Religion and War and GFII
I have found that it is commonly perceived by people that religion is dangerous because it causes wars.
Now I do not agree entirely with this proposition. Thinking about this a little more in the last week or so, I have perhaps three reasons for war occuring: moral conviction, religious conviction and political conviction.
By moral convictions, I mean a belief that war should be waged against a foe because of injustice perpetrated by the foe (eg. Britain and Germany in World War II). By religious convictions, I mean war based on a clash between two religions (eg. Christianity and Islam in the case of the Crusades). By political convictions, I mean a clash of political egos or a war based on the political impetus or even economic reasons (eg. Japan versus the Pacific in World War II).
Some have attempted to brand Gulf War II (GFII) as a war based on religious grounds. This is primarily based on the perception that George W. Bush (an openly Christian President of the USA) is on a crusade against the Realm of Islam. Now I have some doubt about this assertion.
If it were a religious war, then why Iraq? Saddam Hussein, despite being a cruel dictator, actually protected the minority Christian population for persecution from the majority Islamic population. Saddam's deputy, Tariq Aziz, was a Christian.
I believe that GFII was a result of mainly political impetus. Most of the Bush team are dubbed as Neo-Cons (short for Neo-Conservatives). Paul Wolfowitz, the Deputy Defense Secretary, is the main ideological character in this group. In his previous academic life, he had been developing theories on how the US should convey its predonderent power across the world to increase the US's economic and military power. Further, this group has also been developing theories to change the face of the Middle East into a Utopia of democracy.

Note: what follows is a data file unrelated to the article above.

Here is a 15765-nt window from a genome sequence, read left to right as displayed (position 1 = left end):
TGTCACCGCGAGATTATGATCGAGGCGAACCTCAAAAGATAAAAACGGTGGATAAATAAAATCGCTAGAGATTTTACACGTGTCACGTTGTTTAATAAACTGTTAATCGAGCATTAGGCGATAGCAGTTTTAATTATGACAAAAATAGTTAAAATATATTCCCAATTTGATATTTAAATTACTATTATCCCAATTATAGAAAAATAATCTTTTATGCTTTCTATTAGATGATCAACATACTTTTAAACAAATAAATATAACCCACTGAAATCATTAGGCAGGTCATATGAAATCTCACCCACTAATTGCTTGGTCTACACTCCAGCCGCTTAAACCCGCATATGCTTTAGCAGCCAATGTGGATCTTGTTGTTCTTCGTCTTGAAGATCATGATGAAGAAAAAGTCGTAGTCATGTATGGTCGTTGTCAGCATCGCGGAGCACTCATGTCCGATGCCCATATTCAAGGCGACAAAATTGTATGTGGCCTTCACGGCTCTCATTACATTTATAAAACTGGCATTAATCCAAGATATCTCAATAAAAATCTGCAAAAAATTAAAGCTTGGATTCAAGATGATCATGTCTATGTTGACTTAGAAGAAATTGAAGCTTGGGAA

How does Iraq fit in?
First it had a crackpot leader, who could be easily deposed. His military was a mess after the first Gulf War and with no solid defense, could be easily overcome by the US's military might.
Second, it was strategically located between two of the most bitter enemies in the Middle East: Iran and Israel. Providing a buffer between these two would reduce the chase of a land war. Further, Iran is also part of the US's "Axis of Evil". Having the largest US base in the Middle East on the doorstep of the most dangerous regime in the Middle East is an extraordinary positive for the US military.
Third, and I seriously believe, less importantly, Iraq has the world's second largest oil reserves. For the US to maintain, in the long run, it's economic power, it must either reduce its reliance on oil, or improve its access to oil. The Saudi regime will fall sooner or later, and when that happens, expect Saudi oil to stop flowing to the US.
Why do I consider oil to be the least important of the three?
Well, steps have already been undertaken by the Bush Administration to reduce the US's reliance on oil. Bush is spending $US80bn on developing technologies which should reduce the US's unsatiable appetite for oil. Further to this, Russia should begin to become a major oil partner with the US (as signalled by the increasing willingness by Russia to allow US interests to become equity partners in state oil groups). In summary, oil (especially in the Middle East) is becoming less interesting for the US.
Back to what I started writing about. Of all of the major wars in recent history, most have been politically or morally motivated. The most recent major religious war I can recall is the Crusades in the middle of the Millenium. These however, cannot be attributed to the aggression of Christian nations. Rather, the Christian offensive was mainly a response to the destruction of a weak Byzantium Empire by Arabs from Saudi Arabia.
I may write more on this topic later.